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Sun May 17, 2020, 10:36 PM

"Rodham", a book about what if Hillary did not marry Bill

An interesting interview with the author:

After Curtis Sittenfeld wrote “American Wife” — her fictionalized portrait of a woman who strongly resembled Laura Bush — editors started asking her to write essays about women in politics. Specifically, Hillary Clinton. She turned them all down. “I didn’t think I had anything new to say,” Sittenfeld said in a recent interview via Zoom. “I thought to write a piece about what Hillary means, or about Hillary and feminism — it didn’t feel like there’s anything I could say that hadn’t already been said repeatedly.” But then along came an editor at Esquire magazine. He didn’t ask for an essay — he asked for a short story. A piece of fiction, told from Hillary’s point of view. Now that was intriguing.


Bill Clinton plays a huge role. Donald Trump is a minor character. The whole novel is loaded with people right out of the pages of the newspaper. “Because ‘Rodham’ diverges from reality I felt comfortable using real names,” Sittenfeld said. “That was a decision I had to make. You could start ‘Rodham’ and think this is based on real life. But there’s no way you could finish it and think that.”

The first quarter or so of the book follows the real Hillary’s life pretty closely. Character Hillary has a passionate affair with Bill Clinton (yes, the book has a lot of sex scenes), whom she meets at Yale Law School. She moves with him to Arkansas. But then — then — around page 150, Hillary turns down Bill’s proposal of marriage, moves back up north, and the whole rest of “Rodham” flows straight from Sittenfeld’s fertile imagination.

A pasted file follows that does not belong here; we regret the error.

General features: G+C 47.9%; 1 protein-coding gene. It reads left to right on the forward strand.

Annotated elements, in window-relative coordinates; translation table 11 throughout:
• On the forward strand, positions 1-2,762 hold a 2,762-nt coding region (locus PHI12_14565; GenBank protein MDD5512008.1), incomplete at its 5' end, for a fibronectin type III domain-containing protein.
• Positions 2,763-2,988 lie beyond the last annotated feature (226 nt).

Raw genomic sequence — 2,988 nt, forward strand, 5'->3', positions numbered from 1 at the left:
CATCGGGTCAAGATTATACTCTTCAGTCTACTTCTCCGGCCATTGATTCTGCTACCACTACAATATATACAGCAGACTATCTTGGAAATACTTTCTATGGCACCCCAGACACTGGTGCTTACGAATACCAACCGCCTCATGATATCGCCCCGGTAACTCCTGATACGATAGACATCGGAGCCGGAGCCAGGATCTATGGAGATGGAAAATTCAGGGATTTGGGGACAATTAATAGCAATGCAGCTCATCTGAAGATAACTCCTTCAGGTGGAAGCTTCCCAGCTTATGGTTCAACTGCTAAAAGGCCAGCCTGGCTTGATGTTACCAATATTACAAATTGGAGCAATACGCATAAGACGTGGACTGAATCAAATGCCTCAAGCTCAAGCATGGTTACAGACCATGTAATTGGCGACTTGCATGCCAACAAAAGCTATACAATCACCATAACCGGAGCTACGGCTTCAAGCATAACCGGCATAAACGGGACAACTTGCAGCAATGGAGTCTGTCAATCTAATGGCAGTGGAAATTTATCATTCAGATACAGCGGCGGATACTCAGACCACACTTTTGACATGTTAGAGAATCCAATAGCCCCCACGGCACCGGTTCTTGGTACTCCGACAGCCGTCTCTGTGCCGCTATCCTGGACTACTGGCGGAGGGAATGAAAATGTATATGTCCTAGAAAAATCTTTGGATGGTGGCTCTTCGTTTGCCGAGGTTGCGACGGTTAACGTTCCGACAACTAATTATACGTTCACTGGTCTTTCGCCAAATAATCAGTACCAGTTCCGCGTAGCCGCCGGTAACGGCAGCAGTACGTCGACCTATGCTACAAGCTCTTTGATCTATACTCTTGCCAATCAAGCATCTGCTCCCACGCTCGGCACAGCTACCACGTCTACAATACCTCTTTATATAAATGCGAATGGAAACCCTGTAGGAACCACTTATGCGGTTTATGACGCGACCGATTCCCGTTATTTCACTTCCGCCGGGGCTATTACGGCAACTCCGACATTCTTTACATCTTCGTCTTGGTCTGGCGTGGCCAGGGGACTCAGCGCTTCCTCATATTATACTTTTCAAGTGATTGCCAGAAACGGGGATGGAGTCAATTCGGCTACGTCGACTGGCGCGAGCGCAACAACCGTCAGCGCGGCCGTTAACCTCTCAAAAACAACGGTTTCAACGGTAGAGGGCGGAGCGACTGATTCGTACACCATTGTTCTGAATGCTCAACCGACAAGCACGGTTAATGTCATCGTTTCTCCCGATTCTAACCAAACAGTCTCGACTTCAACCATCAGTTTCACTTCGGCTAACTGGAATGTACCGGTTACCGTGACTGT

To get to the personality of Hillary, Sittenfeld said, she first plunged into the writing, but quickly realized she needed to do more research. She read biographies, Clinton’s own memoirs, and books by other women who had run for office in 2016, including Amy Klobuchar. Several themes emerged, including the tension between public and private lives, love and marriage, the impossible standards our society puts on successful women, and the way we tend to equate a woman with her husband.


In the Hulu documentary “Hillary,” which Sittenfeld watched after finishing her novel, “she talks about being in a lot of male-dominated environments such as law school and working in a law firm where not being very emotional was seen as an asset. “And then the decades passed and she’s accused of being insufficiently emotional. I do think that we ask something impossible of female candidates and maybe any high-profile women.


As might be expected in a novel about Bill Clinton, he and Hillary have sex. A lot of sex. In bedrooms, in motels, in moving cars. And since both characters are based on real people who, presumably, also had a lot of sex, it can give those parts of the book a bit of a voyeuristic feeling... The novel, which is narrated by Hillary, begins this way: “The first time I saw him, I thought he looked like a lion.” There is no mistaking who she is talking about — the fictitious Bill Clinton is larger than life, charming, brilliant, needy, manipulative and, yes, sexy.


Sittenfeld has not met Hillary or Bill — or Trump, for that matter. But she is pretty sure she would like Hillary if she met her. “She’s a good listener, she’s prepared for any situation, she’s done her research, she’s funny, she has this warm laugh. “The reality is — and people might think I’m not cynical enough — she has spent a lot of her life trying to make circumstances better for people, especially women and children, and I would say she’s done so at personal cost. And to have all this crazy anger and criticism directed at you — this feels like, if I were her, I think I would have said to hell with all of you.

“There are times when I think we were unworthy of her.”



And on the next page there is a scathing review. Oh well.

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